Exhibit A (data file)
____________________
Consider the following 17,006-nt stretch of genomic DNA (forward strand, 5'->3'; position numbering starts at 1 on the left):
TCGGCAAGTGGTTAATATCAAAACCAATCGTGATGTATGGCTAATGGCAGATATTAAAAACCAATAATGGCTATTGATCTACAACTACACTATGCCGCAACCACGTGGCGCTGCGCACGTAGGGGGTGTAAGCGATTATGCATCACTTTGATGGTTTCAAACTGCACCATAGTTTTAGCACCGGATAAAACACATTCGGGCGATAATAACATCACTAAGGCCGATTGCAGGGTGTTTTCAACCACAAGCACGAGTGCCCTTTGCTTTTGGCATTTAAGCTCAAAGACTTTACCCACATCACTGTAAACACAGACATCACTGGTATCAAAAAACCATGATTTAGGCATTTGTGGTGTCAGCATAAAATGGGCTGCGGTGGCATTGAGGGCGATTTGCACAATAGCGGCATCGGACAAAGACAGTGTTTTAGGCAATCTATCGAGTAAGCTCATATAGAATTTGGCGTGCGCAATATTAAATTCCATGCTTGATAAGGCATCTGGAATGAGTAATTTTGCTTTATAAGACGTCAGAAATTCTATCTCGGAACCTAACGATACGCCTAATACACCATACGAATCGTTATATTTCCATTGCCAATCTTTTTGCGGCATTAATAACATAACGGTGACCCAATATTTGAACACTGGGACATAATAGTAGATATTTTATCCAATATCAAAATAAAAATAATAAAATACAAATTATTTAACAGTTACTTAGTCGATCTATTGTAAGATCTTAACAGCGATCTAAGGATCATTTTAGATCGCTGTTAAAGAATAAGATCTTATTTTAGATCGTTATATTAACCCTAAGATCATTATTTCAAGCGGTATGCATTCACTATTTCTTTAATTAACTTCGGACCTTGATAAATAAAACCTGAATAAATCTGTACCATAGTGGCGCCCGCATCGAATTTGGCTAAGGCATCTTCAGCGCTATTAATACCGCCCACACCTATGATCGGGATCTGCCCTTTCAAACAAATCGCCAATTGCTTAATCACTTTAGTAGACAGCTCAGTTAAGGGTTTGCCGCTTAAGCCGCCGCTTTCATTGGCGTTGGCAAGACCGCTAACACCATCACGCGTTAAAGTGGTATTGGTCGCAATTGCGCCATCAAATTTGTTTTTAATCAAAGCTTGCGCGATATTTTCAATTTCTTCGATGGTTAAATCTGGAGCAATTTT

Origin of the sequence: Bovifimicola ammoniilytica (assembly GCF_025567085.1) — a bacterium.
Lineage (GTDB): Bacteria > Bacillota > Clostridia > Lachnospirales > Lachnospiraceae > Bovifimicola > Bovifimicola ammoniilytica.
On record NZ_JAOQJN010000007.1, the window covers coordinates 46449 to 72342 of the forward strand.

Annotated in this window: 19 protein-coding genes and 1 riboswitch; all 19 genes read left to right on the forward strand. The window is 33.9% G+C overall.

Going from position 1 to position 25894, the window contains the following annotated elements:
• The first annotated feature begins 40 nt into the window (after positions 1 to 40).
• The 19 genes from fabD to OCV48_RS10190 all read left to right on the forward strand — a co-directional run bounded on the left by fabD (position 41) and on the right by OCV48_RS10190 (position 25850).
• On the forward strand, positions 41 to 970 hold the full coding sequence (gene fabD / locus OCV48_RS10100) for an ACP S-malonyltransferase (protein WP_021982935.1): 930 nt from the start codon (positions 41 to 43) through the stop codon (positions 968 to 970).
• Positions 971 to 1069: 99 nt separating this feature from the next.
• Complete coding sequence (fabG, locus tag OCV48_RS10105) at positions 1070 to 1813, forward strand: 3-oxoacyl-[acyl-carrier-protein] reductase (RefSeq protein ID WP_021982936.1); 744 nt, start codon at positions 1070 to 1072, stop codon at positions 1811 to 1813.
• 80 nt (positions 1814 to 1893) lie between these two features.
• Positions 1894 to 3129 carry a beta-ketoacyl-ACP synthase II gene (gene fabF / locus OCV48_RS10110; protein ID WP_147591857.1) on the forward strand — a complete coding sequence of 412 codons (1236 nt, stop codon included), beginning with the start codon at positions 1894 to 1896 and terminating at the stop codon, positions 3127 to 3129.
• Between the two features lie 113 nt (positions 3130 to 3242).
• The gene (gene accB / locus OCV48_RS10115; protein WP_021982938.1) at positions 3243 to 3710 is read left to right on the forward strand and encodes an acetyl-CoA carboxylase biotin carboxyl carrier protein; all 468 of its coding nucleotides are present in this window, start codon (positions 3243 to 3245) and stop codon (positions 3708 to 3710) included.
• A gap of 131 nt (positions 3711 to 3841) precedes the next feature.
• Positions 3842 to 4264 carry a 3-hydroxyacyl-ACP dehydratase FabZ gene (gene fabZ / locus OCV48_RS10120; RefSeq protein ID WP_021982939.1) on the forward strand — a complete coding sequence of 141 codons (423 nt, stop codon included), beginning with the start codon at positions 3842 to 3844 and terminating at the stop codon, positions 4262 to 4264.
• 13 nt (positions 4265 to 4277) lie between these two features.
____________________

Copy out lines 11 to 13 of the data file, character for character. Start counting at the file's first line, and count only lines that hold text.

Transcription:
• Positions 971 to 1069: 99 nt separating this feature from the next.
• Complete coding sequence (fabG, locus tag OCV48_RS10105) at positions 1070 to 1813, forward strand: 3-oxoacyl-[acyl-carrier-protein] reductase (RefSeq protein ID WP_021982936.1); 744 nt, start codon at positions 1070 to 1072, stop codon at positions 1811 to 1813.
• 80 nt (positions 1814 to 1893) lie between these two features.